TGIMBA .NET Core Upgrade – Part 5 – Understanding Basic Angular Unit Testing In Preparation for adding TGIMBA User Interface

NOTICE: The TGIMBA git hub repository has been corrupted and I had to start over.  The link to the repository is here -> Git  Code Commit

Welcome back! This post will deal with getting the basic Tgimba angular tests running.

So, I set out to run them via the gulp task runner. But since they are client side (coming from a Node JavaScript npm test perspective), this didn’t work as I expected…or at least I have figured out how to do that yet. According to reference #1, this should be possible. All of my Node JavaScript tests run when I run the command npm test (assuming that I set up that package.json command correctly). I will revisit this because I would like to run them from within VS 2017 like the Application Programmatic Interface (API) and Data Access Layer (DAL) tests.

After some more research, I stumbled upon reference #4 which showed me how to run them from the command line. If I cd into the same directory as the website (i.e. .csproj file directory), I can run the tests using something called karma. Reading up on it (reference #7), I discovered it is a test runner.  Following these steps listed on reference’s #4 stackoverflow entry (I love this site), I was able to run the tests that came with the template:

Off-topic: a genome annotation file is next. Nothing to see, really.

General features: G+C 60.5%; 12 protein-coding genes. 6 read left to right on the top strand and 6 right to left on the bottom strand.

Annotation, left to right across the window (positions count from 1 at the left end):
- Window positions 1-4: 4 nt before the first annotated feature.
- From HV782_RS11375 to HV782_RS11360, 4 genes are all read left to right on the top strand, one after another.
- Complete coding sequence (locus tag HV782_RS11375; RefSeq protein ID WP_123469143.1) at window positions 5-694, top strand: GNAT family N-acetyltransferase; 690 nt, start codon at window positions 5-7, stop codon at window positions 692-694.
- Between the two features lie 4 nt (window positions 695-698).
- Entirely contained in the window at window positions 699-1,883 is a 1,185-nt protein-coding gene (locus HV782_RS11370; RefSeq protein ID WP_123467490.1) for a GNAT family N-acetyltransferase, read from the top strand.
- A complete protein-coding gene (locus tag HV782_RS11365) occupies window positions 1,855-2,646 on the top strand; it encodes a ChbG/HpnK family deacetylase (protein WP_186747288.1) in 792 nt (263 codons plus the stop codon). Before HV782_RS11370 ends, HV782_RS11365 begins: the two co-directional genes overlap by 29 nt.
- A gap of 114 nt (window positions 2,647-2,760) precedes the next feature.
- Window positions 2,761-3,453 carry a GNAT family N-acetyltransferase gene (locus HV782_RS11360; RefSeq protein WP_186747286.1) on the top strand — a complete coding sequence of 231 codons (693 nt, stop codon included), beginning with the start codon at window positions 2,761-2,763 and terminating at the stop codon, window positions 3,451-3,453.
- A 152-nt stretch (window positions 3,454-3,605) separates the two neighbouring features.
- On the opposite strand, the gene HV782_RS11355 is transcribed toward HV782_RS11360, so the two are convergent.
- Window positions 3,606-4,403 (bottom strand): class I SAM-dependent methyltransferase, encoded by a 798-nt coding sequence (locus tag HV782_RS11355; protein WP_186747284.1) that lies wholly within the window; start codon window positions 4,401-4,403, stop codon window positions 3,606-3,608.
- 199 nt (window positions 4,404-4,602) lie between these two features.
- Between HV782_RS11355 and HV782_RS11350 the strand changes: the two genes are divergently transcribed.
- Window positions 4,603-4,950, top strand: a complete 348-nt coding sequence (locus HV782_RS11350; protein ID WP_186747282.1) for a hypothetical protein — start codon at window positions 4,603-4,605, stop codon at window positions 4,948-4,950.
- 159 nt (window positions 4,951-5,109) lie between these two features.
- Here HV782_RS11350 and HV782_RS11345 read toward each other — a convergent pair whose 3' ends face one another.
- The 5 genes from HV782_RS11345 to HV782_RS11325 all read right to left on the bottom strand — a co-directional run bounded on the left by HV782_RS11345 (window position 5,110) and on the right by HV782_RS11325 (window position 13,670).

-npm i -g karma
-npm i -g webpack
-npm install -g karma-cli
-karma start .\ClientApp\test\karma.conf.js
This command fires up chrome and runs the 2 tests in the /ClientApp directory. If you look in /test/karma.conf.js, there is a call to boot-tests.ts looking for tests:

files: [

boot-test.ts contains this line which looks for any spec.ts files in all directories (recursively I believe) one level up and runs them:

// Then we find all the tests
const context = require.context(‘../’, true, /\.spec\.ts$/);

  • This is the initial result when I ran the test command:


  • I then wanted to see if I could add a failing test and the framework caught it (automatically…much like nodemon) which was nice. The test I added had a failure and success line:


  • When run, these were the results:


Ok, now that I can run tests, I need to figure out the best way to add all my views. Normally, I would add them all to a view directory (perhaps grouped by sub-directories if needed). However, given that I am new to Angular and it seems like it practices a domain design type structure (i.e. each directory contains the Hyper Text Markup Language (HTML) view, Cascading Style Sheets (CSS) file, data adapater/controller and tests), I am not sure my first thought is best. So, I started reading. In reference #5, Adu Kukic describes some best practices. I saw his first directory structure and I said “Yes!’ that makes sense. Reading further, I discovered that doesn’t work here (or is harder for larger apps). His second structure was more in line with the sample app given with the .NET Core 2 Angular template. Reference #6 has some other suggestions (one similar to Mr. Kukic’s article), so I am going to use the feature or domain approach.

That will be the focus of the next blog post.

Stay tuned!



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